But if I come to your website and your Twitter stream is three weeks out of date, then I’m going to start making some judgements on your level of activity, your commitment to your engagement with your community, and your level of responsiveness. It may not be fair, but if you’re going to dedicate prime real estate to something, then I’m going to assume it’s an important part of your business. And if you take a break from that, what I am supposed to think about your dedication to other “key” items? 

And if you employ a strategy wherein you’re posting similar messages multiple times over a day (understanding that the visible Twitter window for most users is very short), you run the risk of repetition appearing on your embedded feed. As bad as two weeks without a Tweet can be, seeing four or five of the same Tweets in sequence -- without the normal breaks that native Twitter apps allow by including other conversations -- is worse.

You’re Creating a Problem that Doesn’t Need to be Solved, As Opposed to Trying to Solve the Problem that Actually Exists

What are you really trying to solve? Do you want people to know you have Twitter? Then add social icons to your page (and include ones that your audience is actually using!). Are you trying to make it easy for people to share your content? Then embed social media sharing icons on your content in a way that allows them to quickly and easily one-click share relevant information.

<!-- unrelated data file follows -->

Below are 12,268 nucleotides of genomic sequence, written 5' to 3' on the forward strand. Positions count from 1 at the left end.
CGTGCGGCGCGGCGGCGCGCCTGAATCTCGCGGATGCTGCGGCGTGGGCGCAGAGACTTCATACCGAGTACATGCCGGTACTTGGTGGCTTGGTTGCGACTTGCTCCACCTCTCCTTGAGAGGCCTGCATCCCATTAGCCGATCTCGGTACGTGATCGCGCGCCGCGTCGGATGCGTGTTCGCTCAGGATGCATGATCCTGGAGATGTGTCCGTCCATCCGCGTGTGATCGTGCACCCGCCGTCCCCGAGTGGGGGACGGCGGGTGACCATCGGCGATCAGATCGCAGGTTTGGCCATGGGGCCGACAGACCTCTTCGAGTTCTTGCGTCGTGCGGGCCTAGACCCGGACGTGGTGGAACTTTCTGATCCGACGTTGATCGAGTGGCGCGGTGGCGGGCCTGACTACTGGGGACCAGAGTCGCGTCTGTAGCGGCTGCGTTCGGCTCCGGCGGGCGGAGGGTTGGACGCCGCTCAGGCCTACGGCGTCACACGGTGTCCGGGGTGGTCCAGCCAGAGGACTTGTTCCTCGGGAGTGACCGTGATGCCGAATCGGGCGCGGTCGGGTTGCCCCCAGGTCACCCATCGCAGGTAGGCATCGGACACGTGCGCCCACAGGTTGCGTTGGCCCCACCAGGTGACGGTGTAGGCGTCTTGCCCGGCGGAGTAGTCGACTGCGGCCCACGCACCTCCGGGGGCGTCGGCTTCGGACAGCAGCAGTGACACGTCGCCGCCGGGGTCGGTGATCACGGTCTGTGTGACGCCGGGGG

If you’re trying to get people to see key content that you share on your Twitter feed, then understand two things: if people are interested in your Twitter feed, they’ll follow you on Twitter. And if the content is really that important, then it should be reflected not in an embedded feed, but rather through appropriate use of calls to action, news items, and other methods of distributing content (e.g. email newsletters).

Unless You’re a News Aggregator, No One’s Coming to Your Site for News

One of the great fallacies that organizations hold about homepages is that users regularly visit those pages. That’s generally just not the case. Instead, your homepage is often a first entry for naive users. And that’s if they get to the homepage at all.

Most people (around 70 per cent if you believe in statistics) access content through Search -- primarily Google. They may never even get to your homepage and, often, shouldn’t go to your homepage. Instead, a well optimized site will drive users to the content areas they need that align with the problems they’re trying to solve and the information they want. 

In our experience, it’s safe to say the only people who are coming to the homepage and looking for updates are those who work at the organization. And even then, it’s usually only the people tasked with updating content and their managers. The average person doesn’t interact with content that way. 

All Risk; No Reward

In all our years of discussing Twitter feed embeds, we’ve yet to have one argument that provides significant benefit to the end user. In fact, as outlined above, embedding a Twitter feed contains significant risk to your organization (from uncontrolled messaging, to taking people off your page, to the not insignificant appropriation of valuable real estate that could be better used by other, more relevant to your audience, calls to action). 

All risk, no reward? It doesn’t seem like something I’d want on my site. 

Twitter feeds on your business or organization’s site? To quote Grandmaster Flash and the Furious Five, “don’t do it.”


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Questions Answered

Should I have a Twitter feed on my homepage?